Mom lay listening to the looters shuffle by, wondering how she had ended up in a South American revolution 3,000 miles from home. None of it made any sense.
Wednesday's opposition rally against Venezuelan President Maduro (and pro American-supported activist Guaidó) marked the 61st anniversary of the overthrow of Venezuelan president Perez Jimenez. I have recreated the events of that day in 1958.
Sarah Miller's recounting of Charles Ingalls' pioneer dreams in Caroline: Little House Revisited could have been written about my father's Foreign Service passion.
Susie has always had to share her day with New Year's Eve at the worn out tail end of the Thanksgiving-Christmas holidays. By then, the idea of giving more, and getting more, seems unnecessary.
If you're going to break The Christmas Rules, don't settle for a misdemeanor: go for a full-out felony.
The ground was sprinkled white by the time we pulled up to Mom’s childhood home on Wilson Street in Winona. It looked like the coating of powdered sugar from the Embassy commissary that Mom shook to over our Norwegian Christmas cookies.
The nomadic life of my youth taught me four things: 1) be at home where you are; 2) let go when it's time; 3) settle in fast; and 4) forget there's anywhere else to be. This cycle puts you right back at 1) being at home where you are.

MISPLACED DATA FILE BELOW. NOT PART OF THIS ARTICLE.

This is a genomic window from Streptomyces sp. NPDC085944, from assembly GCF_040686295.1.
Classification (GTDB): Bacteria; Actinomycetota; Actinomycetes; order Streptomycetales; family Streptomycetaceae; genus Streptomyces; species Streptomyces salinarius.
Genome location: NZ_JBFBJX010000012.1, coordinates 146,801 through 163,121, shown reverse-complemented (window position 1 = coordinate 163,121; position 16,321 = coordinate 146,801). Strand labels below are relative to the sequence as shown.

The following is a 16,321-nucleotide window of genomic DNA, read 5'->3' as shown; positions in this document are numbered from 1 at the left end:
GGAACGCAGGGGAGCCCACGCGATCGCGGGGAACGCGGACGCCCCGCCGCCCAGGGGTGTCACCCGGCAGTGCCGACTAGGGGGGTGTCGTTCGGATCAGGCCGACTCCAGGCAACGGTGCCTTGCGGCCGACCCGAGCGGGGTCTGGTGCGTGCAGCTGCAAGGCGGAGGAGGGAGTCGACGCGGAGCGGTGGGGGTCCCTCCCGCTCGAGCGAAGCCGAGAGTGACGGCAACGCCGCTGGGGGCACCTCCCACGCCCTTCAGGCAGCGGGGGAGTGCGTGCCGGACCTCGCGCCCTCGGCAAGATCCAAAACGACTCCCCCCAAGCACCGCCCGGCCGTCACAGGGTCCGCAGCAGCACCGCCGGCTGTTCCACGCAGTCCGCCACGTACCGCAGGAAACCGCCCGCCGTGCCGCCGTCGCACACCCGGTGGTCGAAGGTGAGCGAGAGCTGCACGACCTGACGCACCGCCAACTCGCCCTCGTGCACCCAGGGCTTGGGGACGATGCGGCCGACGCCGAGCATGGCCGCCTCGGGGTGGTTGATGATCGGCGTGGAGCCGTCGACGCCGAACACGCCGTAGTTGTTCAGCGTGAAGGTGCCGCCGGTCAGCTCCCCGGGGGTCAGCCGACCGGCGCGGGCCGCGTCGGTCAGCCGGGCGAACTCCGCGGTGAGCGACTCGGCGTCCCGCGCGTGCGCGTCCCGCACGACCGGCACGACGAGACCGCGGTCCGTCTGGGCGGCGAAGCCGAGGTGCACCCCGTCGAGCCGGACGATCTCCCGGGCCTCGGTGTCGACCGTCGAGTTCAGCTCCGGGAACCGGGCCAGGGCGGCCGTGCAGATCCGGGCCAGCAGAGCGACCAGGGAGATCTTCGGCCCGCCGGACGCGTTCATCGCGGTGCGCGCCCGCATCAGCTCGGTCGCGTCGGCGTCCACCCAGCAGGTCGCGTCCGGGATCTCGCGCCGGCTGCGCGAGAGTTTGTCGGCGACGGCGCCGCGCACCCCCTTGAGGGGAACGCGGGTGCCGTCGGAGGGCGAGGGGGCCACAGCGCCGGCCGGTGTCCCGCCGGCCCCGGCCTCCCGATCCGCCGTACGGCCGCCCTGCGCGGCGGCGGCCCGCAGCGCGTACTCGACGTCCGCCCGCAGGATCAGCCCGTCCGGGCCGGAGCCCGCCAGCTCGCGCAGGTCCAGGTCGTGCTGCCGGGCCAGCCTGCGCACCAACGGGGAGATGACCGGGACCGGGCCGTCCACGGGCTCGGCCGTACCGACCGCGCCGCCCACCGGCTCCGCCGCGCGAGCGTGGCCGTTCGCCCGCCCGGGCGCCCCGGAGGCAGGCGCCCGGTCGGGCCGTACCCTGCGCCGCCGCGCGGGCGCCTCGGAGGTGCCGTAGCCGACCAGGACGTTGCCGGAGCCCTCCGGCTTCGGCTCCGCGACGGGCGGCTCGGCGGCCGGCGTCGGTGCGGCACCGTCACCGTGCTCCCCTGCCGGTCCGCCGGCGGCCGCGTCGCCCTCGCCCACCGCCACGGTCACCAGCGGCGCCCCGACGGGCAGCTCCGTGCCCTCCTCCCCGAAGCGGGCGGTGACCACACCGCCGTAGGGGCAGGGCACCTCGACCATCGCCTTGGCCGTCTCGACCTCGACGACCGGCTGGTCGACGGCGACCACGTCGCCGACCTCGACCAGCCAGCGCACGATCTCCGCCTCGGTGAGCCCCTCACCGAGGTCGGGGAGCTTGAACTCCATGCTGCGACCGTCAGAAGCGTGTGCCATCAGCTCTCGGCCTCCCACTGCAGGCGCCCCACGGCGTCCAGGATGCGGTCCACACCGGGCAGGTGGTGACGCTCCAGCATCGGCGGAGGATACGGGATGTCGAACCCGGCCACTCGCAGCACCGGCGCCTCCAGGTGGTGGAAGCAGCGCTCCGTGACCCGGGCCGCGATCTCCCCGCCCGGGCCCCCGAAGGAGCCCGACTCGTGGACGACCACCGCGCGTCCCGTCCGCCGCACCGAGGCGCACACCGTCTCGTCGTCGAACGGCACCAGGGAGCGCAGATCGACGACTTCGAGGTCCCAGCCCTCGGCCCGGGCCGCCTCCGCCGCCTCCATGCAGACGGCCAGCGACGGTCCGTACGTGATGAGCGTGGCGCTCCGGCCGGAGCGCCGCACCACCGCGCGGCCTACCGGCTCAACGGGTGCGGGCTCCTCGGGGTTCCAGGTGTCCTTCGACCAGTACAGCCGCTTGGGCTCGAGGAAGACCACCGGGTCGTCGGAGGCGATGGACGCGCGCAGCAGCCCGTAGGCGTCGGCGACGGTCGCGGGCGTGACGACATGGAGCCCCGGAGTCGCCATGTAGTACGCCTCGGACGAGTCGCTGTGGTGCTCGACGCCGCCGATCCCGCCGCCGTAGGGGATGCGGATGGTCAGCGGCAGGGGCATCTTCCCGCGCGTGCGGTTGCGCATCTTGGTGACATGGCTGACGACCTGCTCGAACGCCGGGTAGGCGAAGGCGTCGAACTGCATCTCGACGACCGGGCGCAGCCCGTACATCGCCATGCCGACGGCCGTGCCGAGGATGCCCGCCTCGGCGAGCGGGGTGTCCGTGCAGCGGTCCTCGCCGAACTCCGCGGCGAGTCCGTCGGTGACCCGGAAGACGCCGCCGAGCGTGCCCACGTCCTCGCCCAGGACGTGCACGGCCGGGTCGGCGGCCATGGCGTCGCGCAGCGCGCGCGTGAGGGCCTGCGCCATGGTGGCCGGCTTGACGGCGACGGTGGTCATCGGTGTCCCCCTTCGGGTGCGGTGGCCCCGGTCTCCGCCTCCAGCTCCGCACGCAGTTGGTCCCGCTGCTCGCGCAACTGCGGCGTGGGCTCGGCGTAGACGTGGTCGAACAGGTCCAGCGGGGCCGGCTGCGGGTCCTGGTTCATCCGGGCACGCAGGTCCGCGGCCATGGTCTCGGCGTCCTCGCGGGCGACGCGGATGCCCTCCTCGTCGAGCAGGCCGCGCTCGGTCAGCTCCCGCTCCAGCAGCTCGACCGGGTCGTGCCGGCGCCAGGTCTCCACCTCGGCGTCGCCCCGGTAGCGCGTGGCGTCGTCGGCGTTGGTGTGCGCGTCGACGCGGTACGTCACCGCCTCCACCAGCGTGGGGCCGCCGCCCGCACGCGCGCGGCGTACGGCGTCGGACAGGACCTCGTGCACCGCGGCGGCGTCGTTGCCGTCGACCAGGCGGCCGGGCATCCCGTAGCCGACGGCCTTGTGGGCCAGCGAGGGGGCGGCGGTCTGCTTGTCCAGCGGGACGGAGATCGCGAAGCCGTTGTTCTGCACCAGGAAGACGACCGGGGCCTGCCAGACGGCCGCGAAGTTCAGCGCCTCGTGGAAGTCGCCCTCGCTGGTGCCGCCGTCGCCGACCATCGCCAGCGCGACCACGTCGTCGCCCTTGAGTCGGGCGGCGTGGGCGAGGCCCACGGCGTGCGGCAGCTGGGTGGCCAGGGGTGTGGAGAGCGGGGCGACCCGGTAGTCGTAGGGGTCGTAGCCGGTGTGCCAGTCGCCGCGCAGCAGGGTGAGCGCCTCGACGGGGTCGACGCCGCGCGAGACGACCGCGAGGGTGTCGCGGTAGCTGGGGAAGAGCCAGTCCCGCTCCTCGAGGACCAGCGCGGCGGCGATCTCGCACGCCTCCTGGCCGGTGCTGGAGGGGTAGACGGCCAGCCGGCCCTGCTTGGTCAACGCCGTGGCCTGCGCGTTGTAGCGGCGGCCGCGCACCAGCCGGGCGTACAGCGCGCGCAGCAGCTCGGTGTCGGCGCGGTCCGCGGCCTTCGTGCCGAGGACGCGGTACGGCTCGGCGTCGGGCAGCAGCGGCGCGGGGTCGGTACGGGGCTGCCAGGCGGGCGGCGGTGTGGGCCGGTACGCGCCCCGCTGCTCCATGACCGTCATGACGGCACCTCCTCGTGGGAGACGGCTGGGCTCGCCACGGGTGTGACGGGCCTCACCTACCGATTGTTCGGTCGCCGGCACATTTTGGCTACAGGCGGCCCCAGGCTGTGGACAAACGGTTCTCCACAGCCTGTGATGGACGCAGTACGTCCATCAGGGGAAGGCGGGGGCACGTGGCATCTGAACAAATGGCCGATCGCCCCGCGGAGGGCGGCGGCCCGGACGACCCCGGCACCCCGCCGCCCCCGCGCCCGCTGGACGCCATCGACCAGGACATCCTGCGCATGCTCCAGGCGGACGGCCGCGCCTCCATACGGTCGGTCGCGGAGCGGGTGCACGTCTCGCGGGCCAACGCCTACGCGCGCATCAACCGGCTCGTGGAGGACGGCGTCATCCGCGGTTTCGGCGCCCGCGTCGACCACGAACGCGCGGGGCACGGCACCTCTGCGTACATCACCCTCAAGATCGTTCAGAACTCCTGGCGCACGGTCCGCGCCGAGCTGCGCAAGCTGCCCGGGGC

Before Hispanic Heritage Month 2018 comes to a close, let me jump aboard with this declaration: I am half-Norwegian, one-quarter Scottish, one-quarter German ... and 100 percent Hispanic.
Mom and Dad made their protocol farewell calls on the Ambassador and Mrs. Sparks and other senior diplomatic couples. They were fèted at our first “despedida,” a goodbye party routinely thrown by Embassy colleagues for departing friends; the “bienvenida” was the party counterpart to welcome new diplomats and their families into the Caracas Embassy.
Here I was on July 4, 1955, expected to assume duties as Press Attaché and Information Officer, American Embassy, Caracas, Venezuela - after only two months of practical orientation in Washington, preceded by five years of corporate public relations, a BA from Macalester College in St. Paul, Minnesota, courtesy of the GI Bill, and roots reaching all the way back to a one-room schoolhouse on the prairies of South Dakota. Not exactly elite.